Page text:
At one point last year, Myles Bryant told New England Patriots teammate Ja'Whaun Bentley that he wanted to visit Japan one day.
The two would discuss the hypothetical trip at various points throughout the season, but when it ended and they both finally had the free time, Bentley made sure they followed through.
"People talk about doing certain things, and sometimes it goes in one ear and out of the other," the Patriots caption said.
"This time, I actually wanted to go ahead and do it because I had never been out of the country before. I thought it would be a great opportunity to just do it and it ended up being a great decision."
With that, the plans were made.
Bentley and Bryant set off for the East Asian island country, starting off in Tokyo before stopping in Shibuya and Kyoto over the course of a week and a half.
A travel agent set up an itinerary that would immerse them in authentic Japanese culture – they just had to come with a camera and their curiosity.
"I went into this with an open mind and no expectations," Bentley said.
"I wanted to go all out with it because I don't know what I don't know. I had never even stepped foot outside of America, so down to the plane and getting a passport was interesting. I've never been a foreigner in any place, so going to see how they interact and their day-to-day. I wanted to be as close as I could to that."
To get that experience, Bentley and Bryant took the train, did a lot of walking, and ate at the same restaurants the locals did.
The first order of business? Learning how to use chopsticks correctly.
"I didn't want to be that guy asking for a fork, so I asked the tour guide to teach me on the spot," Bentley said. "From then on out I was nice with the chopsticks."
Bentley and Bryant were willing to use those chopsticks to try just about everything.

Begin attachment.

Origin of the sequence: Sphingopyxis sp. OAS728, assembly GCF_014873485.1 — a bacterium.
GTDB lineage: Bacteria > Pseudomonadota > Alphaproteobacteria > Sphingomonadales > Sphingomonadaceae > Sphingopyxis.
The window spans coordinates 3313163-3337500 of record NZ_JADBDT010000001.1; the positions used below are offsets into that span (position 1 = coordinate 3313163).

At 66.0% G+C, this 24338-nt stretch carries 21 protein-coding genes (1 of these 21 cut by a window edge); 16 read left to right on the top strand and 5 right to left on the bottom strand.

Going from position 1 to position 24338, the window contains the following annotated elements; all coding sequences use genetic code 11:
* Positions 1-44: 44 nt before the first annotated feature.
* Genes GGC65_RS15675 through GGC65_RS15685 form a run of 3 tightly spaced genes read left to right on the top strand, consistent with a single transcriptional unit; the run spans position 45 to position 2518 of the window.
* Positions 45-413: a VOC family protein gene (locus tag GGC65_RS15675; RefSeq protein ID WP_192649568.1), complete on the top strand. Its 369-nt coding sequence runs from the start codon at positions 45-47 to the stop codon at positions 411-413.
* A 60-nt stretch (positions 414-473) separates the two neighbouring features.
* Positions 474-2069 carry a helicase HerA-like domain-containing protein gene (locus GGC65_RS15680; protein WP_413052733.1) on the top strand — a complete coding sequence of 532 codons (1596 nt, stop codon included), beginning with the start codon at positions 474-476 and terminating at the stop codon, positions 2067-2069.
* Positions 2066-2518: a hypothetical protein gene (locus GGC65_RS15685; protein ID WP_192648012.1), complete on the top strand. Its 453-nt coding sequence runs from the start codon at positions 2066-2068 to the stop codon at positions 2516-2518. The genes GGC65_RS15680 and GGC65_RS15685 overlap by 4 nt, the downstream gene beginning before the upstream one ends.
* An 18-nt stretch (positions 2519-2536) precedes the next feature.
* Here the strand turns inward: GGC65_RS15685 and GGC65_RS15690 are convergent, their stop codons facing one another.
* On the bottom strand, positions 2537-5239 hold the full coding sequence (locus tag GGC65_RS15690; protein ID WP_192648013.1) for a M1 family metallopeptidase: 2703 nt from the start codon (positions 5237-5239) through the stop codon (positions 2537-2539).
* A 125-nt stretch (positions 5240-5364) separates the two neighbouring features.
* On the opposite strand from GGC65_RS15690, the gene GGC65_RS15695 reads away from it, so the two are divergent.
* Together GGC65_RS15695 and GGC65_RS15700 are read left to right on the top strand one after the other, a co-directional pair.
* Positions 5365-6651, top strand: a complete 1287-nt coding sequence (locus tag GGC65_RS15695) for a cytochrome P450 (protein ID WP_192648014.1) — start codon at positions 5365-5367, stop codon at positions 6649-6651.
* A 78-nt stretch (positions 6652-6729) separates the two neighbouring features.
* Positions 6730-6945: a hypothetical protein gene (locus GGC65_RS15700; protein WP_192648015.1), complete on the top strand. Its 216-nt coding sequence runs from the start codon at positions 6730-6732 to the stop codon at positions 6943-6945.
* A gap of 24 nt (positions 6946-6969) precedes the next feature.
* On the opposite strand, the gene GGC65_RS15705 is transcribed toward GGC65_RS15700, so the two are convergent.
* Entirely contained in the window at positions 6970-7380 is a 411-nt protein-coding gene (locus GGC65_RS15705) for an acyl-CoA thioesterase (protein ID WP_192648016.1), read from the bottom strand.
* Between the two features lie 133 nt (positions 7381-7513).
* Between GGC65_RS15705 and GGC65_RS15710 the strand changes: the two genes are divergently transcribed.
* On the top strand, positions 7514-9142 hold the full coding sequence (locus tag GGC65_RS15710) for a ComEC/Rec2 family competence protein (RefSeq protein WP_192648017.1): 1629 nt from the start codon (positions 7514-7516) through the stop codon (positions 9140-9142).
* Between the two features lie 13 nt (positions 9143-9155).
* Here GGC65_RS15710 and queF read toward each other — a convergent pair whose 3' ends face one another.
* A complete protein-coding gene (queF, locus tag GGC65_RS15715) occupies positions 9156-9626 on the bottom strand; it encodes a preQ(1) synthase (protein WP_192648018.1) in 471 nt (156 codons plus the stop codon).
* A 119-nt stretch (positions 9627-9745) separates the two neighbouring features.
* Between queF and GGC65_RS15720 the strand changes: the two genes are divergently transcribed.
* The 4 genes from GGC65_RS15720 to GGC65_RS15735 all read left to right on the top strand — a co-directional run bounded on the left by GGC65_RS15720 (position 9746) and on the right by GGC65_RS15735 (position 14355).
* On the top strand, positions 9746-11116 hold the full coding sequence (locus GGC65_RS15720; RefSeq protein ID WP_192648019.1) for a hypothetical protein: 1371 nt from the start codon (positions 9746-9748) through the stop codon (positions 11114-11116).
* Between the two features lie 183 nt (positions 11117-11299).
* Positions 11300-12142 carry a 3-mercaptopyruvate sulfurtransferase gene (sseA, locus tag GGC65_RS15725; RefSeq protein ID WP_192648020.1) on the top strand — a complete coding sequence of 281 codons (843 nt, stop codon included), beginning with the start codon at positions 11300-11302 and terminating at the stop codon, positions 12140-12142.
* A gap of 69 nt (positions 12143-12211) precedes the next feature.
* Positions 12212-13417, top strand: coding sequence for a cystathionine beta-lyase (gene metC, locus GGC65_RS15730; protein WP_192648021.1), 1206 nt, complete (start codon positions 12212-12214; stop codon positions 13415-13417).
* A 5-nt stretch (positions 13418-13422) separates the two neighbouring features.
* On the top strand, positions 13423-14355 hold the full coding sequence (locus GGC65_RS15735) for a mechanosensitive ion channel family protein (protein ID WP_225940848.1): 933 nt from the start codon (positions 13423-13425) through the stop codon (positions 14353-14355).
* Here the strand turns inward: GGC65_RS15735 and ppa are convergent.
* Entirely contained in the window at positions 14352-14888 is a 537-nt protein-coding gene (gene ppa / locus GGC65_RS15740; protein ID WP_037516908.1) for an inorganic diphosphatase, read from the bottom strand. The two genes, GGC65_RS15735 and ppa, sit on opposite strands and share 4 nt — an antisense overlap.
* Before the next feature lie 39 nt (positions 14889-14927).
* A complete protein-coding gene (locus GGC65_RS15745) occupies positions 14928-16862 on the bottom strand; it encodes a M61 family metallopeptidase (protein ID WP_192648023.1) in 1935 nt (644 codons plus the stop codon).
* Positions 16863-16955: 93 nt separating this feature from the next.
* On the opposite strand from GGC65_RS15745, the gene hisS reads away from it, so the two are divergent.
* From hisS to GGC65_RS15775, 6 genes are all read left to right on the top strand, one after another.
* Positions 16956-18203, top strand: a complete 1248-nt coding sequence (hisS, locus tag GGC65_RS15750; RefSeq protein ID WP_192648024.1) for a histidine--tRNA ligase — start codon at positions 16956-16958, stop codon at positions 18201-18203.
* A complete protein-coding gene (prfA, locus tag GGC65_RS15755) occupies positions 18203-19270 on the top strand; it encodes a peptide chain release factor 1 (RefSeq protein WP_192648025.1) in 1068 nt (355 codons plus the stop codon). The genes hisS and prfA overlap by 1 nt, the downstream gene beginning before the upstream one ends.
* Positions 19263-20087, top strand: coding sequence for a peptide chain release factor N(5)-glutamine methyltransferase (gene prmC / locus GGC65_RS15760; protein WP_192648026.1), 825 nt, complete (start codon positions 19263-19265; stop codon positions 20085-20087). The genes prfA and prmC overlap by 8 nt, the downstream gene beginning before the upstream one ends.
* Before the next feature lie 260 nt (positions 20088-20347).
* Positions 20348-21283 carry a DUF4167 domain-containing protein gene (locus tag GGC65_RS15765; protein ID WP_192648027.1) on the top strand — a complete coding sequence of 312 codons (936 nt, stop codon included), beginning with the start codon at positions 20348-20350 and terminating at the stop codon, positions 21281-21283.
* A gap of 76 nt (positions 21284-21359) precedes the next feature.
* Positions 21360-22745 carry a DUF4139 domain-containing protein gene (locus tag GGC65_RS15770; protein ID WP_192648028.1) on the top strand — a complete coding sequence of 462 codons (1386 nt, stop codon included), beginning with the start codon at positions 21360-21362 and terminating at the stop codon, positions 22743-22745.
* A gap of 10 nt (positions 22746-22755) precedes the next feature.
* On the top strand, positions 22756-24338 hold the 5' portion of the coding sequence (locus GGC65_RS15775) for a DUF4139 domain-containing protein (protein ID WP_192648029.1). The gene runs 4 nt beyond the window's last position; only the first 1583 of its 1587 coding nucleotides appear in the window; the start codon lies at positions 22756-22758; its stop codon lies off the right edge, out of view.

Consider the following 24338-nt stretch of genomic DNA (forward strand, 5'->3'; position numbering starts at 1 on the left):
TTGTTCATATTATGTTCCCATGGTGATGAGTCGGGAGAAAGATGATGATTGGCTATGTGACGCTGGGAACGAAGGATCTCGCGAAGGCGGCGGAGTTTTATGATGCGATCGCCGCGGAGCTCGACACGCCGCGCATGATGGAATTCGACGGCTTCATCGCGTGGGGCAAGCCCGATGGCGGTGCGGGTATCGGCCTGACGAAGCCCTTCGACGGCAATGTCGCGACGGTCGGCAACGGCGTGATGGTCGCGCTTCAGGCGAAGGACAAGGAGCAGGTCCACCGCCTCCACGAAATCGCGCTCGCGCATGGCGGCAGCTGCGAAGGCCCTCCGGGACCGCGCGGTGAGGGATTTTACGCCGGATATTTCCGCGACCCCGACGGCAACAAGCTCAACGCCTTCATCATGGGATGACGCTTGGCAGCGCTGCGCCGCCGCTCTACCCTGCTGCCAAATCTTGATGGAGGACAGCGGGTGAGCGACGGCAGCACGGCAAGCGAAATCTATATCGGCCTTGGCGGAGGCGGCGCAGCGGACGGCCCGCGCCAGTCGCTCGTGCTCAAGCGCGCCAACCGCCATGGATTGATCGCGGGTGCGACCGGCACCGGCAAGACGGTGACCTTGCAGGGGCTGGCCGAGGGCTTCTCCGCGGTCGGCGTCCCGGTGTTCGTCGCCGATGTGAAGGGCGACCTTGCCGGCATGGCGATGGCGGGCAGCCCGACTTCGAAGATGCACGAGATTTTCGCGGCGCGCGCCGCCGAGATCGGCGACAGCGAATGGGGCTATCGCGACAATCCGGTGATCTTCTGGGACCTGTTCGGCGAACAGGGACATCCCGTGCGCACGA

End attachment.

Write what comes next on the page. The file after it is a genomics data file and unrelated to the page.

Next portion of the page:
At one restaurant, they were able to sample a little bit of everything as the chefs brought out their entire sushi menu. The spread included sea urchin and eel – two dishes they'd never imagine trying if not in Japan.
"We were so hyped to try different stuff that we kind of went all in with it," Bentley said.
"Granted, I was dipping everything in soy sauce, so it was awesome. Once you get over the texture of it all, everything is cool. And this is coming from a guy who only eats shrimp tempura in the United States. I feel like that's just the baseline of sushi."
According to the linebacker, the eel was fine. Sea urchin was a bit harder to stomach.
Still, they ducked into the tight restaurants on their itinerary and those recommended by the natives. They also learned about the cuisine first-hand from one of Tokyo's finest chefs.
"We visited one of the top chefs in Tokyo in terms of sushi, and we basically got the rundown on how to make it," Bentley said. "When the instruction was over he put us behind the counter to make sushi for each other. I had to make it for Myles so I didn't want to do my bro dirty and feed him something that wasn't correct."
Ordering food and beverages required a lot of pointing on Bentley's behalf. He never managed to get the correct coffee order at Starbucks, and admittedly, Bryant was able to communicate a little better.
"Adrian Phillips has been asking me to try different things for I don't know how long," said Bentley.
"When I'm hungry I don't have the time to be fooling around with trying different things. I go for what I know tastes good, so this was completely out of my element, but it was fun."
They didn't back down from any dish – even if they were craving cheeseburgers by the end of the trip. On one occasion, they may or may not have had to find a TGI Fridays to "balance out the palate."